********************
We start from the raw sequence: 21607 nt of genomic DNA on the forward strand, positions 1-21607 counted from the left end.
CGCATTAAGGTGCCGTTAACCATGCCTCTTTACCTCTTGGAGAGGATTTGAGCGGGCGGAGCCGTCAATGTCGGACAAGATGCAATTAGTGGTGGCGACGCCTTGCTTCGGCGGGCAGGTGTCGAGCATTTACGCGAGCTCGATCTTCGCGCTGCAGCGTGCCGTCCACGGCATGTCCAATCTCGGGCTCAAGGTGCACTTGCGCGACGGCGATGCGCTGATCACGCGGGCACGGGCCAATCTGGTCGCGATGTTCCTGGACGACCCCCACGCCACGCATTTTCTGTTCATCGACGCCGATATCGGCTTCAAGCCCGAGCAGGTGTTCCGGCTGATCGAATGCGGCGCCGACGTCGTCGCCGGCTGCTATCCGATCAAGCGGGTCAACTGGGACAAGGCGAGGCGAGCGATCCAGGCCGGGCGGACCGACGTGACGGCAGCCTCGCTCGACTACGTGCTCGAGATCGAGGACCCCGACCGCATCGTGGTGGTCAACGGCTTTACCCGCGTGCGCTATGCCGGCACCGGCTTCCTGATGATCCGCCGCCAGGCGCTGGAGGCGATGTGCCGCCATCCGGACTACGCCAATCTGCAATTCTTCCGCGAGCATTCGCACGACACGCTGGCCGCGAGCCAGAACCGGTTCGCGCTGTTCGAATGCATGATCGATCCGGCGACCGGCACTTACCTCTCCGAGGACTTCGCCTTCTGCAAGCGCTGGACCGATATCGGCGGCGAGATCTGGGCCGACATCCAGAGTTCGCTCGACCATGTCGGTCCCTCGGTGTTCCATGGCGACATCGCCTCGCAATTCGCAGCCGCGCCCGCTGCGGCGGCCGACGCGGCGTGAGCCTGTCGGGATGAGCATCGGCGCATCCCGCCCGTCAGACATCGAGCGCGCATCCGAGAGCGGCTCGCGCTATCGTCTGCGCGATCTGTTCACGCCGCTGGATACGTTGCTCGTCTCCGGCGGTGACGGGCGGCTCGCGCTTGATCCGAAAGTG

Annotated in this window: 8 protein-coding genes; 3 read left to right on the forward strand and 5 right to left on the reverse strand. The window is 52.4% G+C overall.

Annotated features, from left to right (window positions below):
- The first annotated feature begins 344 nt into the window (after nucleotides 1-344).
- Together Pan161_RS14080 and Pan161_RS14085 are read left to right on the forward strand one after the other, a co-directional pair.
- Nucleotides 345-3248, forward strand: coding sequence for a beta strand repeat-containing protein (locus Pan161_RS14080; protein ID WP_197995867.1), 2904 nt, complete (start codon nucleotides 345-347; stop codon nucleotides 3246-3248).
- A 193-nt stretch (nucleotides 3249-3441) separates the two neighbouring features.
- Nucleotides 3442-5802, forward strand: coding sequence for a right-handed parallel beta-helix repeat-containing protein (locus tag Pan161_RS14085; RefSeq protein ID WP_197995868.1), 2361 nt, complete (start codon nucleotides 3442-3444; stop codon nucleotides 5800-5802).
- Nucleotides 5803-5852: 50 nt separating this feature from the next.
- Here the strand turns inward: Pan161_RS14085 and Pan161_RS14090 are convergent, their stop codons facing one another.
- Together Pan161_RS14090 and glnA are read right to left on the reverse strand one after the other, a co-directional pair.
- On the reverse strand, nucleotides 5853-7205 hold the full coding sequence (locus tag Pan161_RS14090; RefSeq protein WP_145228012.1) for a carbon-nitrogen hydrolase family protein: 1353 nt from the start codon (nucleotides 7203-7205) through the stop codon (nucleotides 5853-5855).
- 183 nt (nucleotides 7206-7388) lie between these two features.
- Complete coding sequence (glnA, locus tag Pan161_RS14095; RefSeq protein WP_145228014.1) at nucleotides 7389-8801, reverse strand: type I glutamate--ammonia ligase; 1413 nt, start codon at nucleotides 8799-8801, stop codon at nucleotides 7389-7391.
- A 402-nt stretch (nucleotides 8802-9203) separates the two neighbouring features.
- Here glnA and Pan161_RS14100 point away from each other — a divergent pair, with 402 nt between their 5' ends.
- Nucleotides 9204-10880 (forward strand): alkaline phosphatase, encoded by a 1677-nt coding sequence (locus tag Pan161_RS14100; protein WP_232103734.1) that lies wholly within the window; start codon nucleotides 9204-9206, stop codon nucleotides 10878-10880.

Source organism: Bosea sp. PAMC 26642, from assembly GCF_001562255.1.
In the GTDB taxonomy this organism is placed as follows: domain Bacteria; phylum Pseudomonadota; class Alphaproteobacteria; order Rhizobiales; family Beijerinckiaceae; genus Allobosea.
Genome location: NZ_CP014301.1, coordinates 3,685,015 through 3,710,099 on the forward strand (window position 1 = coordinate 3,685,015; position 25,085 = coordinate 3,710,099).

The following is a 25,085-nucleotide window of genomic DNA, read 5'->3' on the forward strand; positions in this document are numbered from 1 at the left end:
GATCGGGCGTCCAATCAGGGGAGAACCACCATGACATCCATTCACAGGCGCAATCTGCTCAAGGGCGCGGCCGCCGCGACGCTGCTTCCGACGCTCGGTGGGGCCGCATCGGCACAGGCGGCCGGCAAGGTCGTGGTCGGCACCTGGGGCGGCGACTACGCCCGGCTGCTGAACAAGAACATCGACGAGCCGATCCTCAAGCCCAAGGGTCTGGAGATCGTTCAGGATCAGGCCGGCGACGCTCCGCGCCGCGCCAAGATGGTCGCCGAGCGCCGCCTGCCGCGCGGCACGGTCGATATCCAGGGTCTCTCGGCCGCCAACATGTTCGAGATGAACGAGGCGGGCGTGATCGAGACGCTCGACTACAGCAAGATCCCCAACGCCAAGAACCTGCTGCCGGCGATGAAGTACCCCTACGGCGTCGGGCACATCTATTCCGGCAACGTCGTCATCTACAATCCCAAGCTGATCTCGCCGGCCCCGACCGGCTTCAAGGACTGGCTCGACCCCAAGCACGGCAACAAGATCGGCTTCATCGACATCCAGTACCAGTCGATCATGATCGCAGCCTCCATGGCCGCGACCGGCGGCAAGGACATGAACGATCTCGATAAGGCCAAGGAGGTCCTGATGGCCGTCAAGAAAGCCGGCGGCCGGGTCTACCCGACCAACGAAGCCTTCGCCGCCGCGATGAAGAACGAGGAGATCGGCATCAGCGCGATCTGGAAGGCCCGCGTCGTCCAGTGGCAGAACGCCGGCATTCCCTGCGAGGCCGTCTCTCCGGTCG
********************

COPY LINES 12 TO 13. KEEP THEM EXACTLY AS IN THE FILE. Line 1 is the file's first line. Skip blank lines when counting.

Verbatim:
- Together Pan161_RS14090 and glnA are read right to left on the reverse strand one after the other, a co-directional pair.
- On the reverse strand, nucleotides 5853-7205 hold the full coding sequence (locus tag Pan161_RS14090; RefSeq protein WP_145228012.1) for a carbon-nitrogen hydrolase family protein: 1353 nt from the start codon (nucleotides 7203-7205) through the stop codon (nucleotides 5853-5855).